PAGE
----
David G. Schatz PhD

Waldemar Von Zedtwitz Professor of Immunobiology and Professor of Molecular Biophysics and Biochemistry; Chair of Immunobiology


Biography

Dr. Schatz has made fundamental contributions to our understanding of the mechanisms that assemble and diversify antigen receptor genes that encode antibodies and T cell receptors.  He is best known for the discovery of RAG1 and RAG2, subsequent biochemical insights into RAG function and evolutionary origins, and the discovery of two distinct levels of regulation of somatic hypermutation.

Schatz has co-authored over 150 articles, many in prestigious journals, and has been the recipient of numerous prizes and awards, including the Rhodes Scholarship, the Snow Prize (Yale University's top award to a graduating senior), the National Science Foundation Presidential Faculty Fellows Award, and the American Association of Immunologists-BD Biosciences Investigator Award. He has been active as an editor and reviewer, serving as Co-Editor of the journal Immunity, as a member of the editorial board of a number of journals, and as a member and Chair of the NIH study section Cellular and Molecular Immunology-A.  Schatz has also been very interested in graduate education, serving for many years as the Director of Graduate Studies and Graduate Admissions for Immunobiology and as a member of the Executive Committee of the Biological and Biomedical Sciences (BBS) Program.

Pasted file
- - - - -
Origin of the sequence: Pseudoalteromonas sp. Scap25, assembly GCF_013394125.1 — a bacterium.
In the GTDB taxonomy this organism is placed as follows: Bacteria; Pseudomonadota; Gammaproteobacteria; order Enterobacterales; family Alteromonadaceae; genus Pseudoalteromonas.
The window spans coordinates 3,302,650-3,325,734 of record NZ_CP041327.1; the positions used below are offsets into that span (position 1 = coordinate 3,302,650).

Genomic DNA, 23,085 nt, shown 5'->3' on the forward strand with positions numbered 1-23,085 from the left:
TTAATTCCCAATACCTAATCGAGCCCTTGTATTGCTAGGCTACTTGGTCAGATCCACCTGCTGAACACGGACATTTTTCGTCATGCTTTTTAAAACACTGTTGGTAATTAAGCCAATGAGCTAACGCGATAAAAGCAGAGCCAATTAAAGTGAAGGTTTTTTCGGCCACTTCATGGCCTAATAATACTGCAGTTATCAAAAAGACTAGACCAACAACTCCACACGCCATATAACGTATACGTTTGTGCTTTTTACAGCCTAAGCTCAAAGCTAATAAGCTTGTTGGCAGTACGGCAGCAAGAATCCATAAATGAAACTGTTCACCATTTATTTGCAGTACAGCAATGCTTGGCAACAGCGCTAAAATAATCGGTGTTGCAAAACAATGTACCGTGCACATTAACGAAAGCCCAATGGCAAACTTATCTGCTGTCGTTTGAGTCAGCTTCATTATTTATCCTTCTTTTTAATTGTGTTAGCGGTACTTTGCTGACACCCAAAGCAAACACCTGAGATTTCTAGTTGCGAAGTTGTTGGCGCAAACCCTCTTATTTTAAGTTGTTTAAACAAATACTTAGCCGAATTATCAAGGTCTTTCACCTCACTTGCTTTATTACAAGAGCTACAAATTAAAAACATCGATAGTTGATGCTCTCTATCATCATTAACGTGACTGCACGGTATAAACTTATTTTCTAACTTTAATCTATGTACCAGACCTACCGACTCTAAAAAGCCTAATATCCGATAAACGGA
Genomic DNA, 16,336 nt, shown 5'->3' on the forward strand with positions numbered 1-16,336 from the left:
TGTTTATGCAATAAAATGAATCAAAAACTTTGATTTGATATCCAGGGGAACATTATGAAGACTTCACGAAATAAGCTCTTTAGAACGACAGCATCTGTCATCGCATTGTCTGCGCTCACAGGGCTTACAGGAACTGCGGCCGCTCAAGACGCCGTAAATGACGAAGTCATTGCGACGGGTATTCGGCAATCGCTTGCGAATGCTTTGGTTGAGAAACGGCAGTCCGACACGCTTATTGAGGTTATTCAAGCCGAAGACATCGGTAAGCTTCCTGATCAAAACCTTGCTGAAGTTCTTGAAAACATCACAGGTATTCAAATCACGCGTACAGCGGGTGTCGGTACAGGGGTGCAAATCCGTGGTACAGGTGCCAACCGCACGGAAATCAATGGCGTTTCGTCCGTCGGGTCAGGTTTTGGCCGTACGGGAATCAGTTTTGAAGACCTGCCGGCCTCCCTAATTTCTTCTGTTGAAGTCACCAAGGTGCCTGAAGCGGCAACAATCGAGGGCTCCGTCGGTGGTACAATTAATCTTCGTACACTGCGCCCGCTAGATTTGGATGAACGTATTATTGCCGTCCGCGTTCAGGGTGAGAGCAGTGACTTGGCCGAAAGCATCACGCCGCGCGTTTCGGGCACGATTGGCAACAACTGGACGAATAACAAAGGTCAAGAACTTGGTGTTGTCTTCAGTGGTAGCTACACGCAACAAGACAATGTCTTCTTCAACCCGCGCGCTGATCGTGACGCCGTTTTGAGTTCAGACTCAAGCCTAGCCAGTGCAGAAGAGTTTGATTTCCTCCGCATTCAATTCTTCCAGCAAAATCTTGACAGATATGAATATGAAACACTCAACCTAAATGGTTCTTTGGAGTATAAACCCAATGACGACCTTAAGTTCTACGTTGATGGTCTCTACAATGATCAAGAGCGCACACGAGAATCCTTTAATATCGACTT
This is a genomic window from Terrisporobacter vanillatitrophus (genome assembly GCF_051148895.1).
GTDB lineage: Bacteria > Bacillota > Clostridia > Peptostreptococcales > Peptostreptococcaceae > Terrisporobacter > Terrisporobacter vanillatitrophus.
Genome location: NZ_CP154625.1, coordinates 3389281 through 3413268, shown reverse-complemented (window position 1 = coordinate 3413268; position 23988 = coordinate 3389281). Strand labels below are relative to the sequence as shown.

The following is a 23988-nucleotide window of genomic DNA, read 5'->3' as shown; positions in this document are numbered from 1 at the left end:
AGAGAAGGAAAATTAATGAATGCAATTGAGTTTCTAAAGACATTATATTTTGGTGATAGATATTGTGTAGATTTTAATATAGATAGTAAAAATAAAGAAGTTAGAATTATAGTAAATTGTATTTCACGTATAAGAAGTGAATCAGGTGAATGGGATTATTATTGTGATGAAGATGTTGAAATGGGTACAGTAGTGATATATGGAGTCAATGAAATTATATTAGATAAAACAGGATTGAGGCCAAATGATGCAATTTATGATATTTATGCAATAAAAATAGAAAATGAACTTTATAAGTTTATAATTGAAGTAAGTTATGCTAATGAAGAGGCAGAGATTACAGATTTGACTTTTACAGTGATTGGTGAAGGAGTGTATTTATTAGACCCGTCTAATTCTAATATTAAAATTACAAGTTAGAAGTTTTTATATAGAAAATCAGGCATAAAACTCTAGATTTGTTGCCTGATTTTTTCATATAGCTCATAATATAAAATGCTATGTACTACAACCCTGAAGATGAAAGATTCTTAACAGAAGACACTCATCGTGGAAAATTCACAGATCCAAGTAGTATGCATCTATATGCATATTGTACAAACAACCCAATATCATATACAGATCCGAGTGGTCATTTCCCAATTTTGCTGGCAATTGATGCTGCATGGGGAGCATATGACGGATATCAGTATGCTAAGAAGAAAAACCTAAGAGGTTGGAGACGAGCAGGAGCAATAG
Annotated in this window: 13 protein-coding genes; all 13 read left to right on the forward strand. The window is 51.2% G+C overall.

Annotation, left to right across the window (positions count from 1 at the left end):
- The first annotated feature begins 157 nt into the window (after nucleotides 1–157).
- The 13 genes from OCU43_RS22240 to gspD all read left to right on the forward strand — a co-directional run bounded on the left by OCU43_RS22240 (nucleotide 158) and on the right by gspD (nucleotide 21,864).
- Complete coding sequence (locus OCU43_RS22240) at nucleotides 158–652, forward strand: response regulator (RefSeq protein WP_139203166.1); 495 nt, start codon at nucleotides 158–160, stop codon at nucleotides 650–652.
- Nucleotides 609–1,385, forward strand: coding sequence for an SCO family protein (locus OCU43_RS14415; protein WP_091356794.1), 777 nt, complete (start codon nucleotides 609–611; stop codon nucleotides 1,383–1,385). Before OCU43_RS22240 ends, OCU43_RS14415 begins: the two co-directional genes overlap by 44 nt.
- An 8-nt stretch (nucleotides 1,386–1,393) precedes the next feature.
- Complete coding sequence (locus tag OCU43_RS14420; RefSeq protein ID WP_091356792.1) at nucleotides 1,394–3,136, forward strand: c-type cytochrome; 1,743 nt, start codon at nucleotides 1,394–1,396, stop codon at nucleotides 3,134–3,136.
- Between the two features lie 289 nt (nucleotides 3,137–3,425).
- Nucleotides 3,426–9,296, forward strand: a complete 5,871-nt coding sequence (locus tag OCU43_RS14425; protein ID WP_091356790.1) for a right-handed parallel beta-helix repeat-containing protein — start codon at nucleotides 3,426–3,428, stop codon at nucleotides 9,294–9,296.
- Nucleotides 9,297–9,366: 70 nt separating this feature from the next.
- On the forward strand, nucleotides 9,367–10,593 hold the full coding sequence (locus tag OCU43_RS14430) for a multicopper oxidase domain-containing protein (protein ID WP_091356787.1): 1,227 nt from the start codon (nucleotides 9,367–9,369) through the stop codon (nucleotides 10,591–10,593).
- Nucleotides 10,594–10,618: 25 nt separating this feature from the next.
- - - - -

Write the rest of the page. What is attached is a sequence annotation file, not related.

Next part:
Schatz received B.S. and M.S. degrees in Molecular Biophysics and Biochemistry from Yale University in 1980, and a M.A. degree in Philosophy and Politics from Oxford University in 1982. His Ph.D. degree (1990) and postdoctoral training were done with Dr. David Baltimore at the Massachusetts Institute of Technology and the Whitehead Institute for Biomedical Research.